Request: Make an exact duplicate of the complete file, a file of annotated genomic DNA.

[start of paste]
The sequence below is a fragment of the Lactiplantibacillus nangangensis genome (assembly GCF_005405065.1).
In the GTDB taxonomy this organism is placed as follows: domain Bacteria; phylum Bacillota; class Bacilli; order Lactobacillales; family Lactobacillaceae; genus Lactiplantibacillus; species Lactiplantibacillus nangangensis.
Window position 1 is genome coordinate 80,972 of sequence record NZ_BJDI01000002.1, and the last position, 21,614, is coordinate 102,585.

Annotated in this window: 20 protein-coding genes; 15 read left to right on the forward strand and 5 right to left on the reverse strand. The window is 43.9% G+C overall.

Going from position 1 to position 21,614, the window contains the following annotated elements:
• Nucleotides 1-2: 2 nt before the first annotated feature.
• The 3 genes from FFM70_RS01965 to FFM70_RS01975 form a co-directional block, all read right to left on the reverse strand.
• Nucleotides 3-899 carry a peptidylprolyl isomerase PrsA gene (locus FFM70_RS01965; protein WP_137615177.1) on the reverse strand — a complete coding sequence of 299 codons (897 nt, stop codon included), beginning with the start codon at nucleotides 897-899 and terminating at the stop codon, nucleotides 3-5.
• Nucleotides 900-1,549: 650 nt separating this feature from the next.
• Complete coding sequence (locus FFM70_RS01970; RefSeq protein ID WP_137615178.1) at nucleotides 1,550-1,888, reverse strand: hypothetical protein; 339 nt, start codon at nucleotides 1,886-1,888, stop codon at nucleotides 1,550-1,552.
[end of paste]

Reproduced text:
The sequence below is a fragment of the Lactiplantibacillus nangangensis genome (assembly GCF_005405065.1).
In the GTDB taxonomy this organism is placed as follows: domain Bacteria; phylum Bacillota; class Bacilli; order Lactobacillales; family Lactobacillaceae; genus Lactiplantibacillus; species Lactiplantibacillus nangangensis.
Window position 1 is genome coordinate 80,972 of sequence record NZ_BJDI01000002.1, and the last position, 21,614, is coordinate 102,585.

Annotated in this window: 20 protein-coding genes; 15 read left to right on the forward strand and 5 right to left on the reverse strand. The window is 43.9% G+C overall.

Going from position 1 to position 21,614, the window contains the following annotated elements:
• Nucleotides 1-2: 2 nt before the first annotated feature.
• The 3 genes from FFM70_RS01965 to FFM70_RS01975 form a co-directional block, all read right to left on the reverse strand.
• Nucleotides 3-899 carry a peptidylprolyl isomerase PrsA gene (locus FFM70_RS01965; protein WP_137615177.1) on the reverse strand — a complete coding sequence of 299 codons (897 nt, stop codon included), beginning with the start codon at nucleotides 897-899 and terminating at the stop codon, nucleotides 3-5.
• Nucleotides 900-1,549: 650 nt separating this feature from the next.
• Complete coding sequence (locus FFM70_RS01970; RefSeq protein ID WP_137615178.1) at nucleotides 1,550-1,888, reverse strand: hypothetical protein; 339 nt, start codon at nucleotides 1,886-1,888, stop codon at nucleotides 1,550-1,552.